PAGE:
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A failed operation on my ankle some 22 years ago led me to develop what I now practice as a matter of course with my students and pupils. The doctors were certain at the time that I would only be able to walk with a frame. They issued me with a disabled person’s pass and told me as I left the hospital that I could now park in front of any store I liked.
Since hiking and playing concerts were and have remained an important part of my life, I sought solutions over and beyond the "rehabilitation measures."
I began experimenting with all manner of things in order for instance to restore my balance. Since I couldn't stand unsupported, my attempts were limited to holding firmly onto a cupboard with two hands. I noted all the things that changed then, if only to a minor extent. But this gave me so much encouragement I began to experiment with my students. In this way I first became a good observer, because ultimately I wanted to know what would happen. Would that be able to help me?
Pretty soon it was no longer just me that was the focus of all this, but also the way my pupils and students developed. Not until perhaps five or six years ago did I start to use air-filled cushions myself, so as to help me get my balance. But most of these cushions were not really suitable. They were too slippery, too small, did not hold the air in, or the material simply smelled awful. Yet with time I gained a feeling for them and found ever better cushions that were increasingly suitable.
At first my new students and likewise their parents were "amused" and curious... as to whether I meant it all seriously... ?! Today it all goes without saying, and everyone can see and hear the benefits – in individual tuition, in chamber music, and in orchestra work – once the player's sense of balance is stabilised.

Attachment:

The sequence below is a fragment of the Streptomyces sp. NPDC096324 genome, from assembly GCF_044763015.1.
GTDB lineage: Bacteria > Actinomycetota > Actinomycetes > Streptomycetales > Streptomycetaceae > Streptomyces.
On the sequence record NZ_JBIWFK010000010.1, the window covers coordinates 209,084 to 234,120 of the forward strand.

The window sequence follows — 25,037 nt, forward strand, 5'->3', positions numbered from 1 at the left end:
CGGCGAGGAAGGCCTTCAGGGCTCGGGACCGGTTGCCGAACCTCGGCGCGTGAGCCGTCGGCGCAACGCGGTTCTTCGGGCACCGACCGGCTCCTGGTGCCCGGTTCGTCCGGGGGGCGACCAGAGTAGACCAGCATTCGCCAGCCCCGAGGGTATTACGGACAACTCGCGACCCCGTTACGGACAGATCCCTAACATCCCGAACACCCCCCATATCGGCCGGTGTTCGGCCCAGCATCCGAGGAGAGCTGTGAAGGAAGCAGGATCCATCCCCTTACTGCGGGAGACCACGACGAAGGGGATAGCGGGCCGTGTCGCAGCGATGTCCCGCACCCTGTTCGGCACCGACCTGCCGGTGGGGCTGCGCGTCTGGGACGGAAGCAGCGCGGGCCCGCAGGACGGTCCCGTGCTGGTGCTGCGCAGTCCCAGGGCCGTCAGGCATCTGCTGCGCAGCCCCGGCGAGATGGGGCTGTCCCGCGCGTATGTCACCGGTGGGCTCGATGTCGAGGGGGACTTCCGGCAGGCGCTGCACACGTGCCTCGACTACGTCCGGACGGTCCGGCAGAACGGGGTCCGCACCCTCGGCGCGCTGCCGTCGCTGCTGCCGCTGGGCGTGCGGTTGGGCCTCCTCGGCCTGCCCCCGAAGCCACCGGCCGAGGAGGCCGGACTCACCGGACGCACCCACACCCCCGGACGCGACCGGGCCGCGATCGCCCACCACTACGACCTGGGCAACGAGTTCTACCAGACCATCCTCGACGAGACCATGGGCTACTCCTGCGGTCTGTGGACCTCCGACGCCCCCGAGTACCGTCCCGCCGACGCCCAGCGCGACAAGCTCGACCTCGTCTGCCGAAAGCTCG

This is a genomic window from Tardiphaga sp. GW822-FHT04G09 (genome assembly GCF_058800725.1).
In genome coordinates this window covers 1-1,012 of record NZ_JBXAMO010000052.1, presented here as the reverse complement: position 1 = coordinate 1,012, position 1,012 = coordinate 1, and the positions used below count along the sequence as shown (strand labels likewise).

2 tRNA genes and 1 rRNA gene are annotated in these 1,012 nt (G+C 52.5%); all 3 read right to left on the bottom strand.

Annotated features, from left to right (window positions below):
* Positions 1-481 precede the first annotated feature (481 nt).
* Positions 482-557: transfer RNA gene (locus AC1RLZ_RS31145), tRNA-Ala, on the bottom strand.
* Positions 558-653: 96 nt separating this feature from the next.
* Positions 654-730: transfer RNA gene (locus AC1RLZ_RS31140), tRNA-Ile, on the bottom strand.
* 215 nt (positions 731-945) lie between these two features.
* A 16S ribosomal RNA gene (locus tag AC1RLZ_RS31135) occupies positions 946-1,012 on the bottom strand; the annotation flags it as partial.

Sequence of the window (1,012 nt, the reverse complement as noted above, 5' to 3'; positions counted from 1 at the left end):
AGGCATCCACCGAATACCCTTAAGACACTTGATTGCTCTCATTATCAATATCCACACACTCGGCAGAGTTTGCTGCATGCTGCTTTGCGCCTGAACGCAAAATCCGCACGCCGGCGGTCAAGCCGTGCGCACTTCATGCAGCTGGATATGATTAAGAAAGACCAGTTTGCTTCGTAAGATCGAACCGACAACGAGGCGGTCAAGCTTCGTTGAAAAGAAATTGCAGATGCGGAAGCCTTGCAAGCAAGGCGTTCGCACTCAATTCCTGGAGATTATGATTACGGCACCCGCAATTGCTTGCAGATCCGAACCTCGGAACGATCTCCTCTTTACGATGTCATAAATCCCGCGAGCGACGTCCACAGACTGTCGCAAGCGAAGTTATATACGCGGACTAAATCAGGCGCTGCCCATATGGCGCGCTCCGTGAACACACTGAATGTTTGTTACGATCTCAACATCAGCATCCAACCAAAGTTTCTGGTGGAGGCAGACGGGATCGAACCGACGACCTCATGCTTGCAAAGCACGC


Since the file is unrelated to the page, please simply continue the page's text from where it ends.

And: in the meantime I have even come up with a fantastic solution for very small children: small cushions with which they can shift their balance backwards and forwards and play, even in different times, or simply stand on and find their balance.
Over the years I have been fascinated to see how much faster pupils develop on their instruments when right from the outset they are encouraged to personally investigate the coordination of their arms and legs and their movements. And they love it! It’s great fun. And who would have thought: they see the sense in it, without anyone having to explain it to them.
I was really amazed to see that it is never too late to embark on this: we seem to have an enormous ability to catch up with things we have neglected, if we simply do them! One can really see that from all of the pupils who come to my courses, from students and even older people who also often find it hard to grasp what quality of sound they can attain and how much easier movements become when their vestibular system is well developed. Trained and imposed movements are gradually replaced by new ones that suit their bodies and the music.Luckily now, many years after I commenced my experiments, I am increasingly able to try this out for myself. I never collected my disabled person’s pass. Today I can walk easily and once again climb high mountains with a passion. Obviously my experiments are not solely responsible for this. But in all probability I can say that a big contribution was made by my curiosity in trying out new and uncustomary things.